I give Sony Santa Monica a lot of credit for addressing the major flaws from 2018’s God of War in Ragnarok. For one thing, the enemy variety has increased significantly. You’ll find a lot more than just elves, draugrs, and trolls throughout the nine realms, and the more you dig into the side quests and explore the optional areas, the more monsters you’ll see. Ragnarok also makes an attempt to improve the much-maligned gear system that felt tacked-on and under-developed in the last game. Somehow, it both falls short and exceeds expectations.
There’s far more depth in build crafting now that provides some meaningful decisions when it comes to the gear you choose, and Kratos has a greater amount of equipment slots to fill now. At the same time, the pacing and power progression issues from 2018 have only been exacerbated by the wider pool of items and resources. Like its predecessor, Ragnarok’s ‘looter lite’ approach to gear tends to stagnate for long stretches, despite the constant flow of crafting materials, which creates an unfortunate dissonance that’s even more frustrating than before.
At first glance, the inventory system may not even look different to you. Kratos has the same simple weapon slots – one each for his axe, blades, and shield – as well as three armor slots, one relic, and two runic attacks for each weapon. Every piece of gear has a stat line – health, strength, defense, etc. – and a trait that enhances Kratos’ power in some passive way. One might help you build rage faster, while another might give you a health burst when you execute enemies. Typically, wrist and waist pieces will have the same trait, which stacks for increased effect if you wear them at the same time.
This system starts to look more refined once you have a greater number of pieces to choose from. It’s easier now to put together builds that focus on a specific playstyle. You can build Runic power and cool down reduction and play as a mage-style Kratos, or you can choose gear that creates and enhances the Realm Shift effect, allowing Kratos to slow down time and fight like he’s The Flash. Additionally, Ragnarok has additional status effect options compared to its predecessor. My favorite build relies on poisoning enemies to weaken them, which also allows me to dish out bonus damage while they’re poisoned. There’s a lot of different ways to create a build, and because every piece of gear can be upgraded, every build can be viable throughout the entire game.
Later on, you’ll acquire another gear slot of attaching up to nine runes. Runes provide even more stat lines as well as a set bonus if you equip three of the same type. Though these set bonuses generally aren’t as powerful as armor traits, this effectively gives you three additional armor slots to work with. If you want to fine tune your build down all the way down to individual stat points, you can do that in Ragnarok.
While there’s increased variety in build crafting, the progression of power still leaves a lot to be desired. Once you land on a build you like, you don’t have to think about your gear much at all. You still need to upgrade each piece as you collect resources, but because the way the game gates access to crafting materials, that linear stat increase never makes you feel any more powerful. At best, you can just keep up with the natural difficulty increase present throughout the campaign. Nothing ever unlocks new traits or improves in any way other than increased stat numbers, so there’s little incentive to engage with gear unless you’re keen to keep experimenting.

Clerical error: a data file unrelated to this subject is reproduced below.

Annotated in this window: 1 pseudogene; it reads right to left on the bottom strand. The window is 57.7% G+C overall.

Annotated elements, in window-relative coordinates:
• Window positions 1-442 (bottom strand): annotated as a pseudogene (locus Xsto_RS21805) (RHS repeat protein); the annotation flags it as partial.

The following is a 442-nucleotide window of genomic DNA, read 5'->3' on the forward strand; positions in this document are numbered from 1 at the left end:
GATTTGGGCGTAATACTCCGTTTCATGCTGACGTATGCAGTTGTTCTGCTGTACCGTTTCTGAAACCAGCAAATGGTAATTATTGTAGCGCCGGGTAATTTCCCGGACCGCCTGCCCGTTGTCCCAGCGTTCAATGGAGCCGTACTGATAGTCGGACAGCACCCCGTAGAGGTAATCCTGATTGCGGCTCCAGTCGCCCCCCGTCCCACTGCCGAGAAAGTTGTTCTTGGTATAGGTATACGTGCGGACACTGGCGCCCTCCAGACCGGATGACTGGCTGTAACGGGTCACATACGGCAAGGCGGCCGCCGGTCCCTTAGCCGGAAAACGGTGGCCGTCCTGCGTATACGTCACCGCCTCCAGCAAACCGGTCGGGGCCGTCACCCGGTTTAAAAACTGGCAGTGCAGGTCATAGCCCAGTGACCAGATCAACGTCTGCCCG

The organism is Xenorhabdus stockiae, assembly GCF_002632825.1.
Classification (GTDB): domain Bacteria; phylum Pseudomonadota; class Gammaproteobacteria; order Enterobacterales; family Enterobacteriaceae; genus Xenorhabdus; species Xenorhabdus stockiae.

There’s a major flaw in the way that upgrades are earned too. Every upgrade level on every piece of gear requires a different type of crafting material, and those materials are tied to story progression. When you upgrade your chest piece, you won’t be able to upgrade it again until you progress further, because the type of material you need changes with every level. This means there are a lot more different kinds of mats than there were in the previous God of War, but it also means most of them are useless unless you want to upgrade your extra gear that you aren’t wearing.
The large variety of crafting materials means that every monster you take down explodes like a pinata with resources. That gave me a nice little dopamine hit at first, but it didn’t take long until I realized there was nothing to do with those materials. The side quests in Ragnarok are great, but it feels discouraging to spend hours exploring secret areas and collecting resources only to return to Sindri and discover none of your gear can be upgraded. If you’re the type to indulge in side quests throughout your journey rather than beelining the campaign, you’re going to have this experience a lot.
I could see the argument that having so many extra mats is meant to encourage you to level up a variety of gear so you can keep experimenting with builds, but the problem is every upgrade costs a specific mat and hacksilver. Making hacksilver a universal currency heavily restricts how much freedom you have to try out different things. I eventually found myself selling off hundreds of unused crafting mats for hacksilver just so I could buy more resurrection stones and upgrade all my Runic attacks – which are far more mix-and-match than armor and weapon gear. In a real looter it makes sense to have a way to dump unneeded resources at a vendor, but for God of War, it feels like a design flaw.
I put together my poison build just halfway through the game, and while I made some tweaks later on as I collected new runes, I kept that build all the way until the end of the game. Every few hours I'd find the new mat I needed to upgrade a piece of armor to give it +2 luck or something, but for the most part I just stopped engaging with gear entirely, because I had no reason to. Ragnarok makes a lot of improvements to gear, but it’s still the weakest aspect of the series.
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